Writer's Blog (megancrewe) wrote,
Writer's Blog

My Life as a Writer, Pt. 2

So, I'd figured out I wanted to be a writer. Then what?

My first year of high school, I finished my first real novel. It took seven months, was about 70,000 words, and contained almost every fantasy cliche possible. Chapters started with the date by moon (not that I'd figured out any system for when each moon came and went--I just made it up as I went along). The world was made up of humans, elves, and half-breeds, and the half-breeds were all bitter because nobody liked them. There was an evil wizard who wanted to destroy the world. It was pretty bad. I was proud I'd finished it, but I think my English teacher was more impressed with it than I was. I didn't revise it, just moved on to the next.

In high school it was about a novel a year, with a lot of false starts in between each one. (I learned to outline my novels after writing one too many pieces that reached over a hundred pages, and then crashed to a halt because I had no idea where I was going with it.) They taught me how to write novel length fiction, how to judge how much story I'd need to make that 60,000 or so words, and how to pace myself. I'm a one project at a time, write every day kind of gal. If I leave a project too long, or start working on something else, my enthusiasm falters and I lose the connection with the story. So once I start writing, I write fast. My record was with one of the high school novels, which I wrote during the summer when I had no job. I finished the rough draft in three weeks.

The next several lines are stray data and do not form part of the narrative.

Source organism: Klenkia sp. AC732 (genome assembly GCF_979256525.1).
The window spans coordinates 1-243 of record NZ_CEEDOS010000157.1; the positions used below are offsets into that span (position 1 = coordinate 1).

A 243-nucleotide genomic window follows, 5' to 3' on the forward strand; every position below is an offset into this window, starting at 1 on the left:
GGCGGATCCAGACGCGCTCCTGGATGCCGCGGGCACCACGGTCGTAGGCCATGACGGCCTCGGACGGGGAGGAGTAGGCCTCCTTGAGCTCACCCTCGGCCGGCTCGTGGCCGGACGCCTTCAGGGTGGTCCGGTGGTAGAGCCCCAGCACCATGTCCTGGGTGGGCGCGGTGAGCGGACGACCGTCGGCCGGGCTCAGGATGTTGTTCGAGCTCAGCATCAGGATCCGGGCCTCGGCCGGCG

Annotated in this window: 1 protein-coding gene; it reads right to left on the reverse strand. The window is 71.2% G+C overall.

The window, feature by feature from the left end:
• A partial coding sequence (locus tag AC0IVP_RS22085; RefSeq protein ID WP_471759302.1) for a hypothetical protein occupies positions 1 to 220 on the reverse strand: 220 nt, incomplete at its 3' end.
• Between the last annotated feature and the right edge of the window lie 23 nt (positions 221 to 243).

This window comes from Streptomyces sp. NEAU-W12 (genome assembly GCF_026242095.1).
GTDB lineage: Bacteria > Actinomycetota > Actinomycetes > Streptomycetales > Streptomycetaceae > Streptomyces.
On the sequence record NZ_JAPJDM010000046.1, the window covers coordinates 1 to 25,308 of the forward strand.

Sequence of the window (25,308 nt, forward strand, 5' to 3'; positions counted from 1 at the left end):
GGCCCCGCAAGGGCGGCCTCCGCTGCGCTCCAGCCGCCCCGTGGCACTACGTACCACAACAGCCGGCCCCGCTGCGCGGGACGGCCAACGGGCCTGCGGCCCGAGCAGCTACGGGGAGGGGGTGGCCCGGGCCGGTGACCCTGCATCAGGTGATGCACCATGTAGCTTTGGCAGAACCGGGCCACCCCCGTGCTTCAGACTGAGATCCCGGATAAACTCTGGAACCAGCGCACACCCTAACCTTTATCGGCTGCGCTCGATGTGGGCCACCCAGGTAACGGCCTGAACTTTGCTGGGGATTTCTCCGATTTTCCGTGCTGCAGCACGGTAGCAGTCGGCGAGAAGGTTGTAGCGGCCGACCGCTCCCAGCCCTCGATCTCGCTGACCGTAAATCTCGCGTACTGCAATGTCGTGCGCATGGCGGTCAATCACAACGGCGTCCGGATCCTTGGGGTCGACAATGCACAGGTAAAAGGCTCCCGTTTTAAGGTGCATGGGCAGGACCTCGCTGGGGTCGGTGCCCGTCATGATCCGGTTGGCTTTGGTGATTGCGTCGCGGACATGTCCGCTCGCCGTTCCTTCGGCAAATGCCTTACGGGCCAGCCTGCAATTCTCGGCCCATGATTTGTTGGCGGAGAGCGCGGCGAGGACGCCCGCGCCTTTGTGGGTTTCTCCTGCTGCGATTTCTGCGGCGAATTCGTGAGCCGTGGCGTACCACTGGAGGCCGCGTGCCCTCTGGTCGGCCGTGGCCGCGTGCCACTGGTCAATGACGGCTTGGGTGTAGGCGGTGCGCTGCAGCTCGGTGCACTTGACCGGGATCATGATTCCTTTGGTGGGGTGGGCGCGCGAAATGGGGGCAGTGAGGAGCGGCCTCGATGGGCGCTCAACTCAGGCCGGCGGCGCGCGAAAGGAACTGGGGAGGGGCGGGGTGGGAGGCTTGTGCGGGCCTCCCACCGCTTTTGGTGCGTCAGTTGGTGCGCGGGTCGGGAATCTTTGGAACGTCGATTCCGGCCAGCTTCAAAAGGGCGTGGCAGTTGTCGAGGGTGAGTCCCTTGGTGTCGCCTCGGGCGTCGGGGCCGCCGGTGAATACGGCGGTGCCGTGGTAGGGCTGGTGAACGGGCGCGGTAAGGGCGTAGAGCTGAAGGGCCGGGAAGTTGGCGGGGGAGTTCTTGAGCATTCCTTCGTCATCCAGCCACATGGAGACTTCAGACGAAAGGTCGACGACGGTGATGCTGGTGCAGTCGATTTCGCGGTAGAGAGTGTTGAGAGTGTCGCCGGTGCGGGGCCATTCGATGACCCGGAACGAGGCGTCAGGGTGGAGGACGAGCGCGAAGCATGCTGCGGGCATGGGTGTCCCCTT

(This approach to writing may explain why my rough drafts are so very, very rough. Sure, I can write a novel in a couple of months, but it takes several more to polish it up into anything I'd want to show anyone.)

I was also writing short stories during that time, and sending a few of them to magazines. Mostly to the Canadian short story magazine I could find in the bookstores (Storyteller) but also to the big spec fic mags like F&SF and Realms of Fantasy. They were only half-hearted attempts--I suspected I wasn't publishable yet, but I did want to check occasionally, just in case I'd underestimated myself. All of them resulted in form rejections. I had a few small successes--a couple of short stories published (at $25 a page) in a Canadian magazine which only accepted submissions from writers 24 and under, and a few poems in school board-sponsered publications. Those kept me going, letting me know that, at least, I was doing well for my age, so maybe when I was of age with the people getting published in the bigger magazines, I'd be good enough for them, too.

I queried one agent while I was in high school, only because an English teacher (the same one who'd read my first novel) gave me the name and address. It wasn't that I didn't know about agents, or didn't want one. I'd been reading Writer's Digest magazine and the Writer's Market books since I'd first started taking the writing seriously, so I knew that once I had a novel I wanted to get published, that was the route I'd go. The thing was, with the novels I wrote then, most of them never got past the first or second draft. I always started out feeling like I was writing something brilliant, but by the time I got to the end of that first or second draft, I'd already realized all the flaws, and felt I could do so much better. And I certainly wasn't going to send out something I didn't even like.

When I was in university, a lot of that started to change.

And I will finish up tomorrow. :)
Tags: life, looking back, writing

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